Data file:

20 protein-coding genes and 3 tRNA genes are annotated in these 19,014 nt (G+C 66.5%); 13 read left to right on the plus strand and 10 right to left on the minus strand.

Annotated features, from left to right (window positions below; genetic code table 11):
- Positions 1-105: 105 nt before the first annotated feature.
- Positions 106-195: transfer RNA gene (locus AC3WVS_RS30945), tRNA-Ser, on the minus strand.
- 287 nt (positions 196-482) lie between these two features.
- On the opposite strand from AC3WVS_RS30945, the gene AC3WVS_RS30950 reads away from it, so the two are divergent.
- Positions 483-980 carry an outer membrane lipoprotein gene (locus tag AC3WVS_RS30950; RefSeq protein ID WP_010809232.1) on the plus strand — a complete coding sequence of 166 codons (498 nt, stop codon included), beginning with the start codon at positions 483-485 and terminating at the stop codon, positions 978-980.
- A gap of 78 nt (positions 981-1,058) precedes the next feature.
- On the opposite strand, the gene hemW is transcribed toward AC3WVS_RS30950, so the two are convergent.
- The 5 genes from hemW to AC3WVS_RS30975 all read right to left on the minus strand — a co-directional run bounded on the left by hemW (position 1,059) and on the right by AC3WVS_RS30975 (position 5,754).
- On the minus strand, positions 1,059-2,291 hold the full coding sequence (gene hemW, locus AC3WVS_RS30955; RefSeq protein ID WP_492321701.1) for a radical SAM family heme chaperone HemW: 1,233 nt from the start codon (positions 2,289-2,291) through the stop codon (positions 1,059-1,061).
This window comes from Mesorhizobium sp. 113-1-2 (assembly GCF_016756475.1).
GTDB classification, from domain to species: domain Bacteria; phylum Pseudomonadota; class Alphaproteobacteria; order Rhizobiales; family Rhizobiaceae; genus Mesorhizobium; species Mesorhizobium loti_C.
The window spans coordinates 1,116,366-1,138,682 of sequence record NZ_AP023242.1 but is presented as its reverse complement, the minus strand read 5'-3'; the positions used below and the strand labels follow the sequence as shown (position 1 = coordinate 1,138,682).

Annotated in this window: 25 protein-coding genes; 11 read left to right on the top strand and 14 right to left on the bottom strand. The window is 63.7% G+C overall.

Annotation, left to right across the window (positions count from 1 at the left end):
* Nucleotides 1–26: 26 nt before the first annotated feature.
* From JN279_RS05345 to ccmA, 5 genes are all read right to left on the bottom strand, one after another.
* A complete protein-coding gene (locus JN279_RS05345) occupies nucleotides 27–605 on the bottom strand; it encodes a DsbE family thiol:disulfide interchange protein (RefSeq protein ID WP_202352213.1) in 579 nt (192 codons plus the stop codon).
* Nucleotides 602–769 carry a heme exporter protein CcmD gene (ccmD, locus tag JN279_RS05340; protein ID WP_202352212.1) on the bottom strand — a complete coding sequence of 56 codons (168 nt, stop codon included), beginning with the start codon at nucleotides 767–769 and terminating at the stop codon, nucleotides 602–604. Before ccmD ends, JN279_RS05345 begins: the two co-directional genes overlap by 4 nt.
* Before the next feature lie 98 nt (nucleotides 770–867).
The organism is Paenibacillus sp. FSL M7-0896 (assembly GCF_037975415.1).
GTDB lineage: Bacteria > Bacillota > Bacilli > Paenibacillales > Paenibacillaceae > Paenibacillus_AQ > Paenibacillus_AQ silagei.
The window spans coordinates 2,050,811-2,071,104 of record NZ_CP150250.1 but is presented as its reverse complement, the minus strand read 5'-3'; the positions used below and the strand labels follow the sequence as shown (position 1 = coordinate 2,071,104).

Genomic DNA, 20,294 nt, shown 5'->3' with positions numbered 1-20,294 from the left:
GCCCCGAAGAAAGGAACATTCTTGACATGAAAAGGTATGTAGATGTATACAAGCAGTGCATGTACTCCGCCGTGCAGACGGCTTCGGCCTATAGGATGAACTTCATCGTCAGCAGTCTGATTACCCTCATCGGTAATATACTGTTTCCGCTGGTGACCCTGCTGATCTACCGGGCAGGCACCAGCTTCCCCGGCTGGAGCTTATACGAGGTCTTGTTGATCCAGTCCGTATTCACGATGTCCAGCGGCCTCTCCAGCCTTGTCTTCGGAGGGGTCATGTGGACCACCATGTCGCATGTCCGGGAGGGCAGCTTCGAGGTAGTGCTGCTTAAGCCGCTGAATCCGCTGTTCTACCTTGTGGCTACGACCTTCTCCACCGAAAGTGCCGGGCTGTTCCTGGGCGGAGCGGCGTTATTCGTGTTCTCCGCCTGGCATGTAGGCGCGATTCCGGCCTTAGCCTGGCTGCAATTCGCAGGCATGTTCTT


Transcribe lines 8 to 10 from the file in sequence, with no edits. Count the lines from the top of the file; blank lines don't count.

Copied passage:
- A gap of 78 nt (positions 981-1,058) precedes the next feature.
- On the opposite strand, the gene hemW is transcribed toward AC3WVS_RS30950, so the two are convergent.
- The 5 genes from hemW to AC3WVS_RS30975 all read right to left on the minus strand — a co-directional run bounded on the left by hemW (position 1,059) and on the right by AC3WVS_RS30975 (position 5,754).